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  1. #1
    thaijinx's Avatar
    thaijinx is offline Senior Member
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    Liver questions

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    OK, I'm gonna attempt liver for the first time tonight. Had the choice in the supermarket between chicken or pig... chose the chicken liver. (Non-organic/non-pastured ). I don't know if this was a good choice (in terms of nutrients) but the smaller, darker livers looked less frightening than the larger pig liver!

    I'm planning on adding it into a curry, with some bacon and a nice NZ steak in there to hopefully disguise the flavor a bit.

    Not exactly authentic India cuisine (steak-bacon-liver marsala) but there we go. LOL

    I've got my liver marinading in milk as we speak (it reduces the liver taste?) and I plan on cooking it quite quickly because it was so soft and light! It literally fell apart to a mush when I was cutting it into pieces. (I could see it being eaten as sashimi... almost... *gag* LOL)

    One other thing... just what the hell are those things attached to the livers that look like kalamata olives? And, should I cook those as well?
    SW: 68 kg. * CW: 61.5 kg. * GW: 60 kg or less...
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  2. #2
    peril's Avatar
    peril is offline Senior Member
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    Chicken liver has a very mild taste and requires no soaking. Google chicken liver recipes. I find it is always best to use traditional recipes rather than making anything up

    BTW, I had a very lightly grilled whole fish liver last night. Very mild - neither fishy nor livery. Went well with the heart
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  3. #3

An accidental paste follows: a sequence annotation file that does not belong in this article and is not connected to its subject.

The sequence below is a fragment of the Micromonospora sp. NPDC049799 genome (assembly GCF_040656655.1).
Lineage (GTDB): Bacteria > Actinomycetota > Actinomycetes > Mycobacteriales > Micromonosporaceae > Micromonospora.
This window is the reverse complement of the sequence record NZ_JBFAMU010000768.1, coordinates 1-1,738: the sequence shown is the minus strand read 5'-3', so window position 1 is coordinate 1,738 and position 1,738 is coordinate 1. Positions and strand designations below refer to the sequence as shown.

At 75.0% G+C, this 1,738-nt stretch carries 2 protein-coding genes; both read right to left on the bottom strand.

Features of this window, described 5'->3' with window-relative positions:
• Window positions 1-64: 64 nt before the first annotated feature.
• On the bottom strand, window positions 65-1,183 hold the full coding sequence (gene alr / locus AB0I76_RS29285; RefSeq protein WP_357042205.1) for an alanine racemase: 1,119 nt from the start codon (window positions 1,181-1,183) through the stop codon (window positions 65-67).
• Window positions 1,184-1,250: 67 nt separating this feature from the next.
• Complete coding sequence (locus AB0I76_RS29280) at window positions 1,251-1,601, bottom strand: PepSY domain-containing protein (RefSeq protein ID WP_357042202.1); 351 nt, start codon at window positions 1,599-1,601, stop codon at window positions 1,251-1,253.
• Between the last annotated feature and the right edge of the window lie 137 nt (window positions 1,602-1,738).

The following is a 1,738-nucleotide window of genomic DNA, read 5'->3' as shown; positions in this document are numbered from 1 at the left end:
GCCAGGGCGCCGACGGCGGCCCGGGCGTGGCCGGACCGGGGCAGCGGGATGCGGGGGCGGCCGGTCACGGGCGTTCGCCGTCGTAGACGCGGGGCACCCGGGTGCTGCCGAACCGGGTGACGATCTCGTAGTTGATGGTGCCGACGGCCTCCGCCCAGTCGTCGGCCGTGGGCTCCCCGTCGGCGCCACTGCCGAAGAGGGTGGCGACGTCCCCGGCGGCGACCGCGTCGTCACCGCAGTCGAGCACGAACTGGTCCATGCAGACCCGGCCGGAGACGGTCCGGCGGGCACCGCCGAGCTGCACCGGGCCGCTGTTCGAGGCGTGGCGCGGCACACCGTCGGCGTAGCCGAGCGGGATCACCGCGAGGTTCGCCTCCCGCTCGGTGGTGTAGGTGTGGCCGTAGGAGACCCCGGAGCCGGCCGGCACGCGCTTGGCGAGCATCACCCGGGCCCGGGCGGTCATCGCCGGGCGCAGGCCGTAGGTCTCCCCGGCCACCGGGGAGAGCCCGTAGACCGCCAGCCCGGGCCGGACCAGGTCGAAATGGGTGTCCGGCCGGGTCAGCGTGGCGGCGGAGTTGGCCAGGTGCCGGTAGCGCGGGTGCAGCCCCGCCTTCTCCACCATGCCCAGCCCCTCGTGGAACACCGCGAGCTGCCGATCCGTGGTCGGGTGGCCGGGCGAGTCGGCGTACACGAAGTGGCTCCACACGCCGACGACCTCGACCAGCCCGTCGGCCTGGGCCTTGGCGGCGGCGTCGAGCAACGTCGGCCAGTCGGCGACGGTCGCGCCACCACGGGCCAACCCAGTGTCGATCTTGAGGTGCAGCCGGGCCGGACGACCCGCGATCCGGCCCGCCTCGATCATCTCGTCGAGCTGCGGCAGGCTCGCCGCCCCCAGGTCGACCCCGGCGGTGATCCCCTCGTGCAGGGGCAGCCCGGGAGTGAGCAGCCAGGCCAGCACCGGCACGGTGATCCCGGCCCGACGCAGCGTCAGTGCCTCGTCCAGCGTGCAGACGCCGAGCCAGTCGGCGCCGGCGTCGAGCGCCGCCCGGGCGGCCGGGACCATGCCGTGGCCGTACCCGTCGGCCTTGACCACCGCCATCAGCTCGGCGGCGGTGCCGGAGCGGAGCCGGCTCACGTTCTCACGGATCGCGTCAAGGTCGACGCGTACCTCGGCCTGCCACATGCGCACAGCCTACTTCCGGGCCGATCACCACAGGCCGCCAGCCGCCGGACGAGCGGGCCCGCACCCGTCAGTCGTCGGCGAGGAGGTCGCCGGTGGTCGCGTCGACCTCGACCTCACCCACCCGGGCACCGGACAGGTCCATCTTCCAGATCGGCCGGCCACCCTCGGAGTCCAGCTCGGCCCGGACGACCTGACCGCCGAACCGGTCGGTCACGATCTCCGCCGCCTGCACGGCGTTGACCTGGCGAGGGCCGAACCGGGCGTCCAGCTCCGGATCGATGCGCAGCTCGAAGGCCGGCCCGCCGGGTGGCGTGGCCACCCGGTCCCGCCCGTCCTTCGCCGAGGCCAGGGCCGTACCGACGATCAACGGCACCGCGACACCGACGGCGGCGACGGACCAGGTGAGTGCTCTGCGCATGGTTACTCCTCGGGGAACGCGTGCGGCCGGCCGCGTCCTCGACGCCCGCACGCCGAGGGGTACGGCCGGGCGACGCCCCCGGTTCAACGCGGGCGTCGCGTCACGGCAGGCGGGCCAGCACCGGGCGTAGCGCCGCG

Omni's Avatar
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    Liver is Liver, it has a distinctive taste & texture, but not foul or gagging, I love them, but I have had them since childhood.
    Generally I just marinate it in a bit of olive oil, garlic and some thyme or oregano for a few hours, then I brown some onions and lightly stir fry any vegi's you might want, then put those aside and chuck the livers in the pan, fry them for around 15 min, just cut one to see it is cooked through. I usually rest them for 5-10 min like steak, then serve up and dig in, even though they are really soft raw, they will hold together and are actually quite firm when cooked.

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    My wife fries pig liver and we have it with bacon, fried onion and vegetables. I like both pig's and lamb's but she thinks lamb liver is too strong tasting.
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    I find liver too difficult to cut up when raw so I cook it first then cut it up after. I never do anything to it. Just fry it up in a pan. Maybe add onions to the pan and salt. Not sure what those olive things in the chicken liver are. I have only seen that once and thought maybe it shouldn't be there. I usually eat cow liver. Big slabs of delicious liver. It's good when still a little pink inside.
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    I cook the chicken liver some and then chop it up in the pan with the spatula to make it more bite size. I add onions, peppers, tomato and spices. Cumin does very nice. when cooked, I remove from the pan an fry some eggs in the juices and add it to the liver. nummies for the tummies.
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  7. #7
    thaijinx's Avatar
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    OK, was very surprised to find out that it didn't taste too bad. I didn't cook it too much so it didn't go all tough and rubbery like my Mum's used to... (ew how horrid that was).

    Mixed in with some steak and bacon, onions and gravy, and I'd say I didn't even know I was eating liver!

    The kalamata thing attached to each liver, according to Google, is the spleen. I was a bit afraid of it this time, so fed it to my cats, but next time I'll include that as well.
    SW: 68 kg. * CW: 61.5 kg. * GW: 60 kg or less...
    “Your work is to discover your work and then with all your heart to give yourself to it.” ~ Buddha

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